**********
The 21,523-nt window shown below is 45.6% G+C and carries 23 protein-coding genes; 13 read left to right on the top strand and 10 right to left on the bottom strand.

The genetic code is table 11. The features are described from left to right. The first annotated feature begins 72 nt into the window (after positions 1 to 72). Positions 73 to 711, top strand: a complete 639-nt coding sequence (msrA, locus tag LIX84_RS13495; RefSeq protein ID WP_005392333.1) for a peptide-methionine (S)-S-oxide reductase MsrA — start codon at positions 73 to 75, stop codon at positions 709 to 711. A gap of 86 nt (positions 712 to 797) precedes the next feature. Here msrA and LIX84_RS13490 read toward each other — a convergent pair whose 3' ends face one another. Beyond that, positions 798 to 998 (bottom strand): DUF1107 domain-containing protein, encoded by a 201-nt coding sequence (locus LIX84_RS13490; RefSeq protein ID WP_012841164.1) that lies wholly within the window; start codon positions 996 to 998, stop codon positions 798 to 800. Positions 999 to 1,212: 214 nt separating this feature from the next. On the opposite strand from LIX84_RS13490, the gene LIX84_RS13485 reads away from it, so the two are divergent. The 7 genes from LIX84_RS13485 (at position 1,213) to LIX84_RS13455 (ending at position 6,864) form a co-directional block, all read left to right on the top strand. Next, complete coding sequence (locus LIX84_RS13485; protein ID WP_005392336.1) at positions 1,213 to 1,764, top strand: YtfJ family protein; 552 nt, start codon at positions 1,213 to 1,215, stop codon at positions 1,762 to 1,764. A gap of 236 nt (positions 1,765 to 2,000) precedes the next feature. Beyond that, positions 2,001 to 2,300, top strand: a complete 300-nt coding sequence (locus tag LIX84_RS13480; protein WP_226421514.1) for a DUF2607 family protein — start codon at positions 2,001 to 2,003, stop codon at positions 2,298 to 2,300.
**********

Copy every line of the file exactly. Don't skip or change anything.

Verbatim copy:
The 21,523-nt window shown below is 45.6% G+C and carries 23 protein-coding genes; 13 read left to right on the top strand and 10 right to left on the bottom strand.

The genetic code is table 11. The features are described from left to right. The first annotated feature begins 72 nt into the window (after positions 1 to 72). Positions 73 to 711, top strand: a complete 639-nt coding sequence (msrA, locus tag LIX84_RS13495; RefSeq protein ID WP_005392333.1) for a peptide-methionine (S)-S-oxide reductase MsrA — start codon at positions 73 to 75, stop codon at positions 709 to 711. A gap of 86 nt (positions 712 to 797) precedes the next feature. Here msrA and LIX84_RS13490 read toward each other — a convergent pair whose 3' ends face one another. Beyond that, positions 798 to 998 (bottom strand): DUF1107 domain-containing protein, encoded by a 201-nt coding sequence (locus LIX84_RS13490; RefSeq protein ID WP_012841164.1) that lies wholly within the window; start codon positions 996 to 998, stop codon positions 798 to 800. Positions 999 to 1,212: 214 nt separating this feature from the next. On the opposite strand from LIX84_RS13490, the gene LIX84_RS13485 reads away from it, so the two are divergent. The 7 genes from LIX84_RS13485 (at position 1,213) to LIX84_RS13455 (ending at position 6,864) form a co-directional block, all read left to right on the top strand. Next, complete coding sequence (locus LIX84_RS13485; protein ID WP_005392336.1) at positions 1,213 to 1,764, top strand: YtfJ family protein; 552 nt, start codon at positions 1,213 to 1,215, stop codon at positions 1,762 to 1,764. A gap of 236 nt (positions 1,765 to 2,000) precedes the next feature. Beyond that, positions 2,001 to 2,300, top strand: a complete 300-nt coding sequence (locus tag LIX84_RS13480; protein WP_226421514.1) for a DUF2607 family protein — start codon at positions 2,001 to 2,003, stop codon at positions 2,298 to 2,300.